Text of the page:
The news poured down on us last week and on Wednesday, August 10th. You’ll need some protection from the amount of speculation coming forth on those days.
The Bureau of Economic Analysis, or BEA, will release its first estimate of Gross Domestic Product for the second quarter of this year on the 28th. There will be revised estimates for the next two months, with each one treated as something truly new.
Not only did the media carry the story, but they wallowed in speculation about the recession that the figure was worse than the 1% decline recorded in the first quarter. “Two negative quarters doth a recession make,” they intoned. If the number is a weak positive, the story would have been about our narrow escape from recession or the ongoing robust nature of the American economy.
On August 10, the Bureau of Labor Statistics (BLS) will release its Consumer Price Index (CPI) numbers for July 2022. For this one, get out that big golf umbrella; the media downpour will be a gully-washer.
Not all sectors of the economy or sections of the country move together in a recession. Many firms are unaware of a recession until it’s over. Others slide down the economic slope before any broad national data indicate a problem. They are, in a different sense, “The First Responders.”
Inflation is different. It moves from sector to sector as firms and households go about their routine activities. It may come upon us slowly with a 15% increase in consumer prices over 108 months, from Jan ’12 to Dec ’20. Or prices may bolt ahead by 13% in just 18 months from Jan ’21 to June ’22.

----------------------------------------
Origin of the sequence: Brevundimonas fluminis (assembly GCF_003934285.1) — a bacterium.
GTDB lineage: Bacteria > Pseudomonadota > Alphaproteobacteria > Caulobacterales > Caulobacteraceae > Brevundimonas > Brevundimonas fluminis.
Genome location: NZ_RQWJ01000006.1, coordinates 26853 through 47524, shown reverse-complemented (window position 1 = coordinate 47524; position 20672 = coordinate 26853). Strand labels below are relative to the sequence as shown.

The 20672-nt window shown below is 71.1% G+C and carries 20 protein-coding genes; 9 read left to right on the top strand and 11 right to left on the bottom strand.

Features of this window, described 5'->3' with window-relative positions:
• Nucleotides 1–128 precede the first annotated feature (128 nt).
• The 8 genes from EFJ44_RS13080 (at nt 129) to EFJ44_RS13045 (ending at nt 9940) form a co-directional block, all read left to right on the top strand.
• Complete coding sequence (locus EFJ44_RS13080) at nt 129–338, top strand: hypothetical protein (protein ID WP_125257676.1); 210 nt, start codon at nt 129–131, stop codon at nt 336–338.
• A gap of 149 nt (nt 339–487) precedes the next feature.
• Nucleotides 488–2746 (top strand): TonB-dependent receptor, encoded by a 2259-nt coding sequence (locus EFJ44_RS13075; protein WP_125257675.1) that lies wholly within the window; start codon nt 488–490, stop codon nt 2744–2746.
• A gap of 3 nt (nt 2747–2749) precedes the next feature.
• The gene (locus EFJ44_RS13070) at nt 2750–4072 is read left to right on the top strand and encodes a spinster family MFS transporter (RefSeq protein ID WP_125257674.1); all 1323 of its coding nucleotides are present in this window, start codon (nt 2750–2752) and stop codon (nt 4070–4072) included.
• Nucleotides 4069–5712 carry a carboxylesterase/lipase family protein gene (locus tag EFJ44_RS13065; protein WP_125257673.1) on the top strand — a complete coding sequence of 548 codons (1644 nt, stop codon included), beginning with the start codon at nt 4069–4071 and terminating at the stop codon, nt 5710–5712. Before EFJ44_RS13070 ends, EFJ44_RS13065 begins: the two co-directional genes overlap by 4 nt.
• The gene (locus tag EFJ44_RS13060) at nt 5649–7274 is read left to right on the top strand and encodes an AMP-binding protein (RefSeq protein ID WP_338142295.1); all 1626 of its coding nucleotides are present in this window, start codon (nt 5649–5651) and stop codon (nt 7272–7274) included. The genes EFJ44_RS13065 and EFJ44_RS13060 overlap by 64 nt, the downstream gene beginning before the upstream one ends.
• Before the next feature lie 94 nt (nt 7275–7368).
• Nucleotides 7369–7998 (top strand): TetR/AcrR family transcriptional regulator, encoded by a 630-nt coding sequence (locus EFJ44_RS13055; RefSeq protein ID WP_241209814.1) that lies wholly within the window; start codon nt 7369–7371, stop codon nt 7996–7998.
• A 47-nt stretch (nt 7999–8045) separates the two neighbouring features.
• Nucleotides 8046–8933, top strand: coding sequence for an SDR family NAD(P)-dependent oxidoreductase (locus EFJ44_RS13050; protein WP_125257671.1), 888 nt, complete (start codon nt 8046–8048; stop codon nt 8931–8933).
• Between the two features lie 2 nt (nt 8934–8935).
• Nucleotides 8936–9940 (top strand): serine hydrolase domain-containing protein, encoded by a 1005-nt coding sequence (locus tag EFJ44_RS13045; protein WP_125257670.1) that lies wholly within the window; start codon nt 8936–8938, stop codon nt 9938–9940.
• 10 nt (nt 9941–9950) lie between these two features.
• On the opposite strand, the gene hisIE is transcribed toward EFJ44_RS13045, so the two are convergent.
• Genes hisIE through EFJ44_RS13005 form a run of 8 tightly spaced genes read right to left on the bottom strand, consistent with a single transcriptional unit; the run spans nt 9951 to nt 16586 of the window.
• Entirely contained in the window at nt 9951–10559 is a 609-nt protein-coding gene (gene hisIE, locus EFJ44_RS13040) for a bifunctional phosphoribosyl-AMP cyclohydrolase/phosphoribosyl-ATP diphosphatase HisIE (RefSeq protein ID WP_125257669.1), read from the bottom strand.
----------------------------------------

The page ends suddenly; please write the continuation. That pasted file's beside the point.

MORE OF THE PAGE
Inflation affects each firm and household according to what it buys and its ability to raise the prices of what it offers in the economy. Inflation and recession are not inevitably linked.
If we are in a recession now, it was caused by the best of motives.
The Bush administration sought to avoid a recession by flushing the financial sector with money when that sector caused a housing-finance bubble that deflated in late ’07.
We recovered slowly and progressed until the Covid epidemic struck worldwide in early 2020. Then the Trump administration, followed by the Biden administration, released floods of cash onto households and businesses.
The cumulative effect of all this stimulus was massive amounts of idle funds in many households, firms and banks. This led to serious asset inflation; rising prices for housing, stocks, cryptocurrency and various pixel arrangements.
Once the COVID-19 cloud was assumed dispersed, consumer spending burst forth, raising prices and ultimately raising interest rates to stifle inflation. Which likely brought us back to the edge of a recession.
Keep an eye on the sky for that data deluge.
Morton Marcus is an economist. Follow him and John Guy on Who Gets What? wherever podcasts are available or at mortonjohn.libsyn.com. Send comments to [email protected]